Friday, April 10, 2009

C. Pistole Offers Interview Tips

The Ten Best Things to do Before the Job Interview Starts
By Catherine Pistole

Securing a job interview is a big step in the right direction of a job search.
But, did you know that you can start to unravel your chances before the interview even gets started? Whether you’re looking for a job that’s new or newer, many focus and rehearse for the main interview, but part of this process is the pre and post interview. They can be just as important, if not more. You’ve got to be on the mark during all of these steps. Overlooking this fact can be costly.

If you’re light on job experience or self confidence, having some knowledge will empower you. Those that are informed will always have an edge over the competition.

Job candidates that focus in these areas will increase the odds at keeping the green lights on and the doors open to proceed.

Ten Best Things to do Before the Job Interview Starts
  1. Begin your job interview “in the parking lot”. Before you enter an organization’s inner space, you may be coming into contact with their employees as you enter the parking lot, building lobby or elevator. Be on your best behavior to all once you arrive at their address.

2. Make a superb first impression. Never underestimate the power of the first impression. It counts and is critical! Always has and always will. There are no second chances at this in business.

3. Offer a firm handshake. It shows enthusiasm and confidence. When it comes to a handshake, all men and women are created equal. A recent college grad can offer just as powerful a handshake as the Chairman of the Board. A weak handshake gives the perception of disinterest or low energy.

4. Make eye contact. This is complementary to the handshake and another area that gives you an opportunity to show your high level of interest and confidence (even if you’re feeling a bit shaky). Direct eye contact helps instill trust. Looking away or down can say you’d rather be doing something else or have something to hide.

5. Pay attention to your dress. Sticking to the basics here is correct. This is not the time to make a fashion statement. Go with something tasteful, classic and professional. What you carry your resume in is part of your dress. It also shows you are aware of the entire presentation you are making. No shabby folders here!

6. Treat the receptionist well. Speak clearly and give your full name and information about who you are there to see. Don’t be a needy guest while you’re waiting for your appointment. Be polite and respectful. Don’t ask for anything more than water or directions to the restrooms.
Learn how to make small talk. There is an art to doing this and you should be prepared with a few topics other than the weather.

7. Stay away from anything that expresses a strong opinion or is controversial (i.e., politics, headline news, sports teams and figures, religion). Safer topics are food, travel, art and music.
8. Have descriptive examples in mind. Make sure you have excellent examples to give during the interview of how you made a difference, achieved results and got along well with others. Despite a possible lack of experience, you’ve been on teams, completed projects, conducted research, performed volunteer work or had part time employment. Pull from these to explain how you add value.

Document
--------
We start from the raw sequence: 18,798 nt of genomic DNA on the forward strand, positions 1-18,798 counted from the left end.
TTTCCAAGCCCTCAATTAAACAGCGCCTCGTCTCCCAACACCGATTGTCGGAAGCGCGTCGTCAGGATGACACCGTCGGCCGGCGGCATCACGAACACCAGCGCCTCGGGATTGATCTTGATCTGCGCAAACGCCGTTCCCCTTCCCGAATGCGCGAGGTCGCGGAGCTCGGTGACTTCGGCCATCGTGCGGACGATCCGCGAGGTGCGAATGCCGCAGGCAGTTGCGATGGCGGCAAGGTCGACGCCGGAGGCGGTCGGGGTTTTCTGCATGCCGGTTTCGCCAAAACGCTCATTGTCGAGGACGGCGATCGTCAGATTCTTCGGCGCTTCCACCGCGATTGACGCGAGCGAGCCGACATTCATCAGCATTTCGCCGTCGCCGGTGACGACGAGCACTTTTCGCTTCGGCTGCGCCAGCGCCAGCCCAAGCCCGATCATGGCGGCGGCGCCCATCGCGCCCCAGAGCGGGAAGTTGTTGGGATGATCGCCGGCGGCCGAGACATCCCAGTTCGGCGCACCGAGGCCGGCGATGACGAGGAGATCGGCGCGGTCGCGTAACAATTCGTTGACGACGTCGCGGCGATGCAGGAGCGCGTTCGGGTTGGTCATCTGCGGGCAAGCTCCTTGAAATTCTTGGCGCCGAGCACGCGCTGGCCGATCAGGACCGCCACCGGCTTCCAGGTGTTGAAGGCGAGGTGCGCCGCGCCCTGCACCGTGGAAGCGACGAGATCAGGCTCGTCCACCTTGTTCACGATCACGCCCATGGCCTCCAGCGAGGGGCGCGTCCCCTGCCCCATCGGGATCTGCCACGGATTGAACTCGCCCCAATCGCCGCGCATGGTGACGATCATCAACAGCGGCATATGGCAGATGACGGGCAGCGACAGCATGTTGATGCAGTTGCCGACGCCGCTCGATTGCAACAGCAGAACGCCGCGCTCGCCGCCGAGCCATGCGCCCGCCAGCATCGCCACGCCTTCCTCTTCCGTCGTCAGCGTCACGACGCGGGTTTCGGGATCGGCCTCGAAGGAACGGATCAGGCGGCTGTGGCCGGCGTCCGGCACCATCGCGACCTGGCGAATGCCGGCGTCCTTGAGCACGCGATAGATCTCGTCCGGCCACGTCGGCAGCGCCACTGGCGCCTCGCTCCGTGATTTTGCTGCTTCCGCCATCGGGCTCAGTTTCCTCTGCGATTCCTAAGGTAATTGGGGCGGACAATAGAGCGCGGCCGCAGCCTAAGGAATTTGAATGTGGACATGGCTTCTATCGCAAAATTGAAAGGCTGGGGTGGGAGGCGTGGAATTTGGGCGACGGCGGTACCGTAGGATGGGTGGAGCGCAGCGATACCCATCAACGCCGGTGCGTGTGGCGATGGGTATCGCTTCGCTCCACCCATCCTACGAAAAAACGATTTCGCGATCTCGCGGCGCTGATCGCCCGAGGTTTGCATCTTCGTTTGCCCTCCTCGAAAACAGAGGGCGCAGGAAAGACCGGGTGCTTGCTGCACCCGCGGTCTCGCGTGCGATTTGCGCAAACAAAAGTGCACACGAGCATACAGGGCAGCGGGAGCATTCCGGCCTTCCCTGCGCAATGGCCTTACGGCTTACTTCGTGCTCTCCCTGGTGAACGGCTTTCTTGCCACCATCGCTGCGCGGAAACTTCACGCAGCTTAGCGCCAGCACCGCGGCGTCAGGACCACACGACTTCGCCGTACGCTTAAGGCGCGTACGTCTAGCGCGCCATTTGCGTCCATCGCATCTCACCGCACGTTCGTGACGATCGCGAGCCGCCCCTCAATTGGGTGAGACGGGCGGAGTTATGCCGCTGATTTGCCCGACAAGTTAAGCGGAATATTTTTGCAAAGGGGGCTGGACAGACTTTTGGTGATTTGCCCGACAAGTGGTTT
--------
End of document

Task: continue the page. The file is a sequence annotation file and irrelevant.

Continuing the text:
9. Print up a business card and hand them out. Even if it’s your first time seeking a job in a professional field, print up a business card with your name and contact information on it, especially your email address. Offering a business card as you meet your interviewers is super professional and will show you have initiative. Besides, you’ll have them ready for possible contacts with job leads that come along. You can get 100 business cards printed up for about $9.95 plus S&H at

10. Plan your trip. Make a trial run to the interview location so you’re aware of any conditions that may exist or would cause a delay. Don’t get caught off guard and arrive late for your interview. Lateness will put a hurdle in your way with a prospective employer. Any travel issue will heighten your stress level and it will show.

Following these easy tips adds the polish that will help you shine and elevate the starting point of your interview. It shows you paid attention to the details. Often, it’s the small things and what you do behind the scenes that are very telling. Employers know that and are looking for all the ways they can learn more about you. They know that what they see before them at the interview table is only a portion of the picture, which includes what you do before the interview even starts. Be aware of that fact and you’re certainly headed for distinction in your job search.

Catherine Pistole holds a BS in Business Administration and has worked for over twenty years in human resources and management at various companies in sectors coast to coast. A native New Yorker, her career began in the U.S. Navy. She later entered the private sector and has worked in the legal, hospitality and entertainment industries. For the past eleven years, Catherine has worked in the financial services area of Wall Street and presently holds a position as Director of Human Resources at a private equity firm in Manhattan. She is also author of “The Temp Factor” book series dedicated to quality management and best practices in the temporary staffing arena. A passion for education and training in the business environment has always remained a special interest. Catherine currently resides on the south shore of Long Island.

1 comment:

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